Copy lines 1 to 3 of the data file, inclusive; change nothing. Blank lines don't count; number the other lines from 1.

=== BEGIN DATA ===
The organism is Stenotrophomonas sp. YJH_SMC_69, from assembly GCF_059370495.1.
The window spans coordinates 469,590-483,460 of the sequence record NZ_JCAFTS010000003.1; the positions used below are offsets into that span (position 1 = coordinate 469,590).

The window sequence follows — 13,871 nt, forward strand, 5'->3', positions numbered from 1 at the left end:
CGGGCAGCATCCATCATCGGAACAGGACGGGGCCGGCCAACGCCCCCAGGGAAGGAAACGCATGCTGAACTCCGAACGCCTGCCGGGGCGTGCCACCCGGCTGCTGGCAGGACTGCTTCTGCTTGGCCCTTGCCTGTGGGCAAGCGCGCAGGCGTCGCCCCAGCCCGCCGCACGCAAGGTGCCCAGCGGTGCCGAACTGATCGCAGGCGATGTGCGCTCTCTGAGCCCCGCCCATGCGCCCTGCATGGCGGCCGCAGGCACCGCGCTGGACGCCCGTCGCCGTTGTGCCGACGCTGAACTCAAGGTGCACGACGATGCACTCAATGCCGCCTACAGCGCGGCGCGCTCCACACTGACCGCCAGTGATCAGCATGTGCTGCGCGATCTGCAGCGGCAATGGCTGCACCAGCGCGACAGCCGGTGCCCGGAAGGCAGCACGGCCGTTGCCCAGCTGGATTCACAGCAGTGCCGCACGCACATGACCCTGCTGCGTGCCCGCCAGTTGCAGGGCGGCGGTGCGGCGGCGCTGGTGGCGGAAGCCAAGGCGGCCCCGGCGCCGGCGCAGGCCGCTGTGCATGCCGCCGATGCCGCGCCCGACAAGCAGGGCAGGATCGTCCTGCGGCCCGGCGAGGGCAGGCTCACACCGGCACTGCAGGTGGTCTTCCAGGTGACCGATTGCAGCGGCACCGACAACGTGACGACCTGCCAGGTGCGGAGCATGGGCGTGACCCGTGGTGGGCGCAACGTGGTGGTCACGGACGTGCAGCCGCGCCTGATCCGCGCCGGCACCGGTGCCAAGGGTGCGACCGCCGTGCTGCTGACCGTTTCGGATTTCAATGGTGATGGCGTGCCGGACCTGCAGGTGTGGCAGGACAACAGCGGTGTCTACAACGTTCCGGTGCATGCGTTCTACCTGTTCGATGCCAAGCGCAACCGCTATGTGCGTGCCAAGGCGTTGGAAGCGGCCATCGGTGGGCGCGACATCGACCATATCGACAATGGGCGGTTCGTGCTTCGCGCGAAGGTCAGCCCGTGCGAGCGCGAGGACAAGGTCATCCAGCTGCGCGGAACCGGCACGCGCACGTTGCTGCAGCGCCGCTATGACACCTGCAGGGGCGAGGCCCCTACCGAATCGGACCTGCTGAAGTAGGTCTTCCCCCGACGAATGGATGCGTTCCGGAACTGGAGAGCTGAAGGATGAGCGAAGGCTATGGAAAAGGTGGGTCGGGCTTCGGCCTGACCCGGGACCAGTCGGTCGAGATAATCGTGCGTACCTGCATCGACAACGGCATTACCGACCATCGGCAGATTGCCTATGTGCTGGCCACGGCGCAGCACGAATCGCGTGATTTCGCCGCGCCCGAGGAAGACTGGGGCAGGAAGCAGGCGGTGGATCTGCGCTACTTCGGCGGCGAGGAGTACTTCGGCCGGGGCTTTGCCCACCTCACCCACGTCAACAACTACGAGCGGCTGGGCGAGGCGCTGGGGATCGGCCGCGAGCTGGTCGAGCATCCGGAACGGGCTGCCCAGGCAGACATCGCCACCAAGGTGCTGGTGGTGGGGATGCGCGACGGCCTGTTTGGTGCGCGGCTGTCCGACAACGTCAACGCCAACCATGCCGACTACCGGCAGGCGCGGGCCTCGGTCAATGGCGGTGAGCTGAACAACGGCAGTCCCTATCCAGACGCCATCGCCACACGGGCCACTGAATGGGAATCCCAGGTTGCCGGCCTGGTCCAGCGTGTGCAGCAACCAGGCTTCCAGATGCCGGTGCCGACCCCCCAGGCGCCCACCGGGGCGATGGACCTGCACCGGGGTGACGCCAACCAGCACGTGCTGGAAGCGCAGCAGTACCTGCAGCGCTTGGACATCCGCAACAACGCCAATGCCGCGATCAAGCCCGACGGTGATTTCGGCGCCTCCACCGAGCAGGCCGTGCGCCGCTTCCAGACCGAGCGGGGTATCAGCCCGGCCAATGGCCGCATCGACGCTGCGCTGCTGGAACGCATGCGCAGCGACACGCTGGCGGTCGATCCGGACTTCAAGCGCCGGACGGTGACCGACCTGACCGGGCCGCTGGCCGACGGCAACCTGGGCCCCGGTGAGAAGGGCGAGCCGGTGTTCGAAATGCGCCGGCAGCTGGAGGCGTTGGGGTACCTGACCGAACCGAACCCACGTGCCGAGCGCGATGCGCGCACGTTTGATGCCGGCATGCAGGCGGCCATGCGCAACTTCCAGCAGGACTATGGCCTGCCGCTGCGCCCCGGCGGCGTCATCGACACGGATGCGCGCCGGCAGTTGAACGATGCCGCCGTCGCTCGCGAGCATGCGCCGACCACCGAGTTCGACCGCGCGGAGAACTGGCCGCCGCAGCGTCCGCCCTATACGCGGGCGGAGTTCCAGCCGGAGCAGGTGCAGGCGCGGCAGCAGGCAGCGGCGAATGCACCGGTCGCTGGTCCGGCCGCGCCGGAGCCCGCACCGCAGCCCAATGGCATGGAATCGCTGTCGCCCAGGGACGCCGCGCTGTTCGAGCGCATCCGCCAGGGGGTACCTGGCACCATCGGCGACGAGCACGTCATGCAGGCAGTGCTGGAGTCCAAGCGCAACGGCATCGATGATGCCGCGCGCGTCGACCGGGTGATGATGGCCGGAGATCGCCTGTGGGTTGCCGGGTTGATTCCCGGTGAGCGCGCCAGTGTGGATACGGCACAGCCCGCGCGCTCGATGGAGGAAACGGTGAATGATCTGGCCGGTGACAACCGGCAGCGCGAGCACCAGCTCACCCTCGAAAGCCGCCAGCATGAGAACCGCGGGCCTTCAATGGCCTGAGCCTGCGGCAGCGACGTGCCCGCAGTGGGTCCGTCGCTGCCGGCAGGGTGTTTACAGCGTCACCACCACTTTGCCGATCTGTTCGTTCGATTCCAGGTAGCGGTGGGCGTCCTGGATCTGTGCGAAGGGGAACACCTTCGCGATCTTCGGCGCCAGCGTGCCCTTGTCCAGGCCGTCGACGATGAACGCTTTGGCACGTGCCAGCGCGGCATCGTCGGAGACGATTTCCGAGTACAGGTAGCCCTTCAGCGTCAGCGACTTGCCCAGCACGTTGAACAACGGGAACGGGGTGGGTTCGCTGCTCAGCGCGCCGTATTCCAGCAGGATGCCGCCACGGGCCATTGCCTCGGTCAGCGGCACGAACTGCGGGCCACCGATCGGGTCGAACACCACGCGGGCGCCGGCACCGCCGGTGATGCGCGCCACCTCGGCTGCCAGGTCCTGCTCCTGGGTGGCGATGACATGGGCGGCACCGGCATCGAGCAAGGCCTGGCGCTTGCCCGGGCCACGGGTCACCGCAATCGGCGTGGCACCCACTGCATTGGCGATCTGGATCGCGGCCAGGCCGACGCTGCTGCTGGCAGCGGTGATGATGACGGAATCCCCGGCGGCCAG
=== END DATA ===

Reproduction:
The organism is Stenotrophomonas sp. YJH_SMC_69, from assembly GCF_059370495.1.
The window spans coordinates 469,590-483,460 of the sequence record NZ_JCAFTS010000003.1; the positions used below are offsets into that span (position 1 = coordinate 469,590).

The window sequence follows — 13,871 nt, forward strand, 5'->3', positions numbered from 1 at the left end: